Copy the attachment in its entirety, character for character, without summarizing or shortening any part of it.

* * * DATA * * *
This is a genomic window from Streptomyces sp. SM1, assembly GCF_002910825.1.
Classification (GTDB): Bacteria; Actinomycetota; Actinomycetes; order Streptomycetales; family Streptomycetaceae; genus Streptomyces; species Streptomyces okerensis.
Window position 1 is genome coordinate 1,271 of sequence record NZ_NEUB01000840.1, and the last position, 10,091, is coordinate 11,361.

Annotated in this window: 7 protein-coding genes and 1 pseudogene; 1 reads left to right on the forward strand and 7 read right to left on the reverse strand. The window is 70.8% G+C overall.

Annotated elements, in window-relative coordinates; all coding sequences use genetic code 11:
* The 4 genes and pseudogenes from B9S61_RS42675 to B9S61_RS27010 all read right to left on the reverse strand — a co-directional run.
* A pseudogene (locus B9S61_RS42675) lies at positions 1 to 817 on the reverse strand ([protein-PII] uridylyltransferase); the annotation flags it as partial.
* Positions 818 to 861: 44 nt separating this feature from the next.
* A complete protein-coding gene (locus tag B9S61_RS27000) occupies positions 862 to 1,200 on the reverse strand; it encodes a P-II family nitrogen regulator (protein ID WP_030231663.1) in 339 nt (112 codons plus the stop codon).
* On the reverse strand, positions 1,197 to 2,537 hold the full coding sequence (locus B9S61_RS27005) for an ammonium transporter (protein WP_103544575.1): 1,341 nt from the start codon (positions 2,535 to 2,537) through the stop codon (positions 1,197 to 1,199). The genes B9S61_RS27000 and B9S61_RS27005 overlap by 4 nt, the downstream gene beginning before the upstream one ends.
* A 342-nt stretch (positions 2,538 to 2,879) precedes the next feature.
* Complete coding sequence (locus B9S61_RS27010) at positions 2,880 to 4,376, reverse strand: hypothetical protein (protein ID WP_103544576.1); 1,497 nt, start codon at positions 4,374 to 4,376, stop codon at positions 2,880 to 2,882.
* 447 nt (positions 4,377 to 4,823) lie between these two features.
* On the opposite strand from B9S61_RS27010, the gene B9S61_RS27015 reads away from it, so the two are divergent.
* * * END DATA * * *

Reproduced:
This is a genomic window from Streptomyces sp. SM1, assembly GCF_002910825.1.
Classification (GTDB): Bacteria; Actinomycetota; Actinomycetes; order Streptomycetales; family Streptomycetaceae; genus Streptomyces; species Streptomyces okerensis.
Window position 1 is genome coordinate 1,271 of sequence record NZ_NEUB01000840.1, and the last position, 10,091, is coordinate 11,361.

Annotated in this window: 7 protein-coding genes and 1 pseudogene; 1 reads left to right on the forward strand and 7 read right to left on the reverse strand. The window is 70.8% G+C overall.

Annotated elements, in window-relative coordinates; all coding sequences use genetic code 11:
* The 4 genes and pseudogenes from B9S61_RS42675 to B9S61_RS27010 all read right to left on the reverse strand — a co-directional run.
* A pseudogene (locus B9S61_RS42675) lies at positions 1 to 817 on the reverse strand ([protein-PII] uridylyltransferase); the annotation flags it as partial.
* Positions 818 to 861: 44 nt separating this feature from the next.
* A complete protein-coding gene (locus tag B9S61_RS27000) occupies positions 862 to 1,200 on the reverse strand; it encodes a P-II family nitrogen regulator (protein ID WP_030231663.1) in 339 nt (112 codons plus the stop codon).
* On the reverse strand, positions 1,197 to 2,537 hold the full coding sequence (locus B9S61_RS27005) for an ammonium transporter (protein WP_103544575.1): 1,341 nt from the start codon (positions 2,535 to 2,537) through the stop codon (positions 1,197 to 1,199). The genes B9S61_RS27000 and B9S61_RS27005 overlap by 4 nt, the downstream gene beginning before the upstream one ends.
* A 342-nt stretch (positions 2,538 to 2,879) precedes the next feature.
* Complete coding sequence (locus B9S61_RS27010) at positions 2,880 to 4,376, reverse strand: hypothetical protein (protein ID WP_103544576.1); 1,497 nt, start codon at positions 4,374 to 4,376, stop codon at positions 2,880 to 2,882.
* 447 nt (positions 4,377 to 4,823) lie between these two features.
* On the opposite strand from B9S61_RS27010, the gene B9S61_RS27015 reads away from it, so the two are divergent.